domestic heating. When used in this way, they produce fewer pollutants than standard wood fire burners.


www.climatechange.govt.nz
Questions and Answers

What is the Projects to Reduce Emissions programme?
The Government has developed the Projects to Reduce Emissions programme to support initiatives that will reduce emissions of greenhouse gases. The programme is a key plank in the Government¡¦s climate change policy package. This Projects tender round was the first to be run and offered a pool of four million emission units. Businesses, organisations and individuals were invited to submit proposals for projects to reduce emissions of greenhouse gases in return for a share of the pool of emission units.

What are Projects?
Projects are a domestic mechanism incentivised by Kyoto Protocol emissions units. For an initiative to qualify as a project it must achieve quantifiable reductions in greenhouse gas emissions that would not otherwise occur. In the case of Fire-Logs (NZ) Limited, use of these wood pellets to provide heating rather than fossil fuels will reduce greenhouse gas emissions. Burning wood is considered carbon dioxide neutral because the carbon in the wood was absorbed from the atmosphere and will be reabsorbed if the harvested forests are replanted.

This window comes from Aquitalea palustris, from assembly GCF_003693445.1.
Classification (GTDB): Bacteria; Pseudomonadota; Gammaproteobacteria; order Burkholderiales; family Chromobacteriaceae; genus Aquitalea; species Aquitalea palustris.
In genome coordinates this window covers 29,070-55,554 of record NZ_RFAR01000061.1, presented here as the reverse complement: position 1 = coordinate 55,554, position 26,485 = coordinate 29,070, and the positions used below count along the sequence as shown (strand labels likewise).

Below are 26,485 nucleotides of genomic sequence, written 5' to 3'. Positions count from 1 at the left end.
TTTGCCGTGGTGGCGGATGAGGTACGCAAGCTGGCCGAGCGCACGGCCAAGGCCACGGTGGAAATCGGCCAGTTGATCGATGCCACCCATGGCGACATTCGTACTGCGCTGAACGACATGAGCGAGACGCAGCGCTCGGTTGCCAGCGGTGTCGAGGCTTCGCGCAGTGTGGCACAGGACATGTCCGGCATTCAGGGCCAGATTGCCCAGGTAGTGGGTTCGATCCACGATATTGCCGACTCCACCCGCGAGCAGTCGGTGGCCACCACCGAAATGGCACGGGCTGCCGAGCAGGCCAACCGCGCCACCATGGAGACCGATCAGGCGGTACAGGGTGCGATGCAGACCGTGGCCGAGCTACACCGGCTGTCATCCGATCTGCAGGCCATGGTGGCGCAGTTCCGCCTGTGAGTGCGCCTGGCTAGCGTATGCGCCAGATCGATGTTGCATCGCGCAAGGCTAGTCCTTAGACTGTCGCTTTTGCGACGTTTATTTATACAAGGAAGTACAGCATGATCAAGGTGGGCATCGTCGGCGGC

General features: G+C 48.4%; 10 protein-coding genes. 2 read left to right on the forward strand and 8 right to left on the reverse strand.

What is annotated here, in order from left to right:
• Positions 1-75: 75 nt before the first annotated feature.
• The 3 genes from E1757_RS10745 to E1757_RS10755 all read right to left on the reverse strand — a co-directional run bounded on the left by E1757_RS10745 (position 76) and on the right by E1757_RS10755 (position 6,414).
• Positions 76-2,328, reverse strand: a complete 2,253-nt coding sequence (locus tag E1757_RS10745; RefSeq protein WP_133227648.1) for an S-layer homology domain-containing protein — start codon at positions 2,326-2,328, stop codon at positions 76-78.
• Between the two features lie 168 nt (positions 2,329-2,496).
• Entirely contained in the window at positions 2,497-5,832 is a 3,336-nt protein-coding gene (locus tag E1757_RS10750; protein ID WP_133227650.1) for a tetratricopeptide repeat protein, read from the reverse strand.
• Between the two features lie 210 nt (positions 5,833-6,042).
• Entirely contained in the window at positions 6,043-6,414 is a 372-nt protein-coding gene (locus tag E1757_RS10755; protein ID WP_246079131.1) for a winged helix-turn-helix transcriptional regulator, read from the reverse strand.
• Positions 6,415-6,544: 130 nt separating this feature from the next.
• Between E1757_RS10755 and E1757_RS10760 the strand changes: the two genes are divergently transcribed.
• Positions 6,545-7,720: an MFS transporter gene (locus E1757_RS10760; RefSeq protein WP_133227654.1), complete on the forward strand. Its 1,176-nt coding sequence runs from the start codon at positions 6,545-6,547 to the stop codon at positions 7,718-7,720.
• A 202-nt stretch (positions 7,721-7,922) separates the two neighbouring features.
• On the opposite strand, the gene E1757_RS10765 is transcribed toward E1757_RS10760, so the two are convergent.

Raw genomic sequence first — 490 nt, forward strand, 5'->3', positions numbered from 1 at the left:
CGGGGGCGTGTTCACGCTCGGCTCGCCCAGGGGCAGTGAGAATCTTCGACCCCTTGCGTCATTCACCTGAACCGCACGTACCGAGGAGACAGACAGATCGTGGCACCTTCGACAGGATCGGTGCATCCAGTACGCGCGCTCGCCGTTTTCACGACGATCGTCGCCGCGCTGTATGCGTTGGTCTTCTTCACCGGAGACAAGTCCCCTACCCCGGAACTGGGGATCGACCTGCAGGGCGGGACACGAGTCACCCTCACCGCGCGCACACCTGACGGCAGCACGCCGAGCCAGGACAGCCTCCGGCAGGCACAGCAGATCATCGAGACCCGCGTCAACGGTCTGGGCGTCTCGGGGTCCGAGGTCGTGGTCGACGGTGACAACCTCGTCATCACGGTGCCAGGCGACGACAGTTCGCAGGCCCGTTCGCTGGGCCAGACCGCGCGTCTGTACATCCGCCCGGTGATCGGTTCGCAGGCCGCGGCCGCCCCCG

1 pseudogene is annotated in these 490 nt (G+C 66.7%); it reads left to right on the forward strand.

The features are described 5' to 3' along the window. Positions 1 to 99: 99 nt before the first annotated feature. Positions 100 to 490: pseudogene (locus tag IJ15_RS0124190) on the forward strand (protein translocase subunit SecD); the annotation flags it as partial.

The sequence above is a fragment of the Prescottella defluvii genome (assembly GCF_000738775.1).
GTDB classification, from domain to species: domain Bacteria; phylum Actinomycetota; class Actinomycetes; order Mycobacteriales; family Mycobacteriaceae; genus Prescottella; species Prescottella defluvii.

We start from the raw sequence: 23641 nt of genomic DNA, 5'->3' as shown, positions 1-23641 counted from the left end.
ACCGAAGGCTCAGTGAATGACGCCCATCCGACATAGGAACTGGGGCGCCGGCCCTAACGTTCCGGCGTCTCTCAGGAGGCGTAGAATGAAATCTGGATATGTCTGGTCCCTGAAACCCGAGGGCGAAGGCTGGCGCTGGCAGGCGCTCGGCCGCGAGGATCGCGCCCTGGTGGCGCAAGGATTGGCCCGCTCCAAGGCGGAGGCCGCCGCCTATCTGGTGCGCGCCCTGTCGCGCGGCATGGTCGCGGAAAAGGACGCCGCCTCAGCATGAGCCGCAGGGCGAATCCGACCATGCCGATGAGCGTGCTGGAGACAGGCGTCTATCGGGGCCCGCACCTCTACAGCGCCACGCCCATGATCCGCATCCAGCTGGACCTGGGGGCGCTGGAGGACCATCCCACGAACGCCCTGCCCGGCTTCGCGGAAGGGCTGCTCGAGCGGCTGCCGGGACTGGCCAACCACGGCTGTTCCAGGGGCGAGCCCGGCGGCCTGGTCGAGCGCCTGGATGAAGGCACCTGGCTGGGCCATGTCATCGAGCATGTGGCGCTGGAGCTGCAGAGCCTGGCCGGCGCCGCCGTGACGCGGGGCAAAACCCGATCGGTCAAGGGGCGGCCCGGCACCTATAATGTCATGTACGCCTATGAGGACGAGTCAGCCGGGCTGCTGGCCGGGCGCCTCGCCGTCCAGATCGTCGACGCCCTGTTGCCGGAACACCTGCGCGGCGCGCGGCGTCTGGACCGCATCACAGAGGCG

Projects must also be additional to ¡§business as usual¡¨, i.e. the project owner must prove that without the award of emission units the project would not otherwise proceed.

What is an emission unit?
An emission unit is equivalent to one tonne of carbon dioxide (or its equivalent in other greenhouse gases) that would otherwise have been emitted into the atmosphere. Emission units are effectively tradable allowances for greenhouse gas emissions. Each country with targets under the Kyoto Protocol must hold sufficient emissions units to match its emissions during the first commitment period of the Protocol. International markets for carbon trading are developing, even though the Kyoto Protocol has yet to come into force, and project owners are able to sell their units on this market.